• The Built Environment
  • Food Safety
  • Case Study: Food Safety
  • Drinking Water
  • Liquid and Solid Waste Management
  • Lead
  • Chemical and Radiation Hazards
  • Radon
  • Case Study: Radon
  • Recreational Activities
  • Zoonotic and Vector-Borne Diseases
  • Planetary Health

Maternal, Child, and Family Health

8.25 contact hours/credits will be available for successful completion of this session.

Session Objectives:

  • Detail how public health provides timely, statewide, and locally relevant, accurate information to the health care system and community on emerging and ongoing maternal child health trends
  • Identify local maternal and child health community partners and their capacities
  • Demonstrate life course expertise and an understanding of health disparities to understand how to develop a prioritized prevention plan and seek funding for high priority initiatives
  • Describe, disseminate, and promote emerging and evidence-based information about early interventions in the prenatal and early childhood period that promote lifelong health and positive social-emotional development
  • Explain how newborn screening is assured as mandated by a state or local governing body including wraparound services, reporting back, following up, and service engagement activities
  • Recognize how to coordinate and integrate categorically funded maternal, child, and family health programs and services

 

Learning Activities:

  • Overview of Maternal, Child, and Family Health
  • Maternal Child Health Assurance
  • WIC
  • Scavenger Hunt
  • Trauma Informed Care
  • Discussion: Strategies to Prevent ACEs
  • Case Study: ACEs
  • Life Course Perspective
  • Reproductive Justice
  • Childhood Vaccines
  • Vaccine Hesitancy
  • Conspiracy Theories and Public Health

Access to and Linkage with Clinical Care

7.5 contact hours/credits will be available for successful completion of this session.

Session Objectives:

  • Detail how public health provides timely, statewide, and locally relevant and accurate information to the health care system and community on access and linkage to clinical care (including behavioral health), healthcare system access, quality, and cost
  • Locate what organizations inspect and license healthcare facilities, and license, monitors, and discipline healthcare providers, where applicable
  • Identify healthcare partners and competencies and describe how to develop prioritized plans for increasing access to health homes and quality health care in addition to seek funding for high priority policy initiatives, in concert with national and statewide groups and local providers of health care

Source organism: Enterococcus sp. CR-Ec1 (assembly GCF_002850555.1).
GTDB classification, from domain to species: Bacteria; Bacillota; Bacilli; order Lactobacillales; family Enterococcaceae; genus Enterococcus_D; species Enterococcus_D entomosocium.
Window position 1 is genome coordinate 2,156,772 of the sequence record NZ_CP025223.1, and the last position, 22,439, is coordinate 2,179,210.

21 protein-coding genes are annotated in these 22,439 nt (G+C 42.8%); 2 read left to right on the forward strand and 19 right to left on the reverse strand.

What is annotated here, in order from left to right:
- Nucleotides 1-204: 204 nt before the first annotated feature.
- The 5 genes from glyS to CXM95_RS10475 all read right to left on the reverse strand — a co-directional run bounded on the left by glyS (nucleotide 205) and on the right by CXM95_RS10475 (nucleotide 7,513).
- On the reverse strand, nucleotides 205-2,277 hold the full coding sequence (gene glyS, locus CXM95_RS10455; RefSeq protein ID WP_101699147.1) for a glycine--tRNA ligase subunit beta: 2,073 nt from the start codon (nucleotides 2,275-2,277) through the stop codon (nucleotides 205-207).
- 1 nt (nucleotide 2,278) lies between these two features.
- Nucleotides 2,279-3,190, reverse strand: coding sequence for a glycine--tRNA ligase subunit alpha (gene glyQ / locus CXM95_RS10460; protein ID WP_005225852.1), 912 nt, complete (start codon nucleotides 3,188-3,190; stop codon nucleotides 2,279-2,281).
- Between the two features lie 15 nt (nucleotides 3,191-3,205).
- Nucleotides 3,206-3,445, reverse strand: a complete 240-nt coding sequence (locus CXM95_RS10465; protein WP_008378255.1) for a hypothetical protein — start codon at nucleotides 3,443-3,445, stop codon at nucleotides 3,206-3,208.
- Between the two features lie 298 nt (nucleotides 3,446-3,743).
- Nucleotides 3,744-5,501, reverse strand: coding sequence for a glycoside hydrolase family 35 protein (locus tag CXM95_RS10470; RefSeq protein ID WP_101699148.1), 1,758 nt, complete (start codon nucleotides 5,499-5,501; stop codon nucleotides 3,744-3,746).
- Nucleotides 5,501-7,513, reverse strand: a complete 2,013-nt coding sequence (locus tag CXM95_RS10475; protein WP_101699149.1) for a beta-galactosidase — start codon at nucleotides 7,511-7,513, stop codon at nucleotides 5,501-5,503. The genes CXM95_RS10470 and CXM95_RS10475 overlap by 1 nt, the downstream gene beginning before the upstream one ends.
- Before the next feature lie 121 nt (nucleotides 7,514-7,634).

• Recognize how to coordinate and integrate categorically funded clinical health care
  • Explain how public health convenes across governmental agencies, such as departments of transportation, aging, substance abuse/mental health, education, planning and development, or others, to promote
  • health, prevent disease, and protect residents of the health department’s geopolitical jurisdiction.
Learning Activities:

  • Health Care Coverage and Access to Care
  • Scavenger Hunt
  • Rural Health
  • Substance Use Disorders and Mental Health
  • Oral Health
  • Transportation
  • Aging
  • American Indian/Alaska Native Health
  • Discussion: Access to Quality Healthcare

Emergency Preparedness

8.25 contact hours/credits will be available for successful completion of this session.

Session Objectives:

  • Describe how public health develops, exercises, and maintains preparedness and response strategies and plans in accordance with established guidelines to address natural or other disasters and emergencies, including special protection of vulnerable populations
  • Recognize how public health leads the Emergency Support Function 8 – Public Health & Medical for the county, region, jurisdiction, and state
  • Describe how public health activates the emergency response personnel and communications systems in the event of public health crisis
  • Detail how public health coordinates with federal, state, and local emergency managers and other first responders and operates within, and as necessary leads, the incident management system
  • Articulate how public health maintains and executes a continuity of operations plan that includes a plan to access financial resources to execute an emergency and recovery response
  • Demonstrate how to establish and promote basic, ongoing community readiness, resilience, and preparedness by enabling the public to take necessary action before, during, or after a disaster
  • Explain how public health issues and enforces emergency health orders
  • Express how public health is notified and responds to events on a 24/7 basis
  • Indicate how public health functions as a Laboratory Response Network (LRN) Reference laboratory for biological agents and as an LRN chemical laboratory at a level designated by CDC
Learning Activities:

  • Emergency Preparedness 101
  • Scavenger Hunt
  • Incident Command System
  • National Incident Management System
  • Preparedness Laws and Regulations
  • Public Health Response
  • Case Study: Emergency Preparedness and Response
  • Laboratory Response Network
  • Psychological Resilience
  • Discussion: Psychological Resilience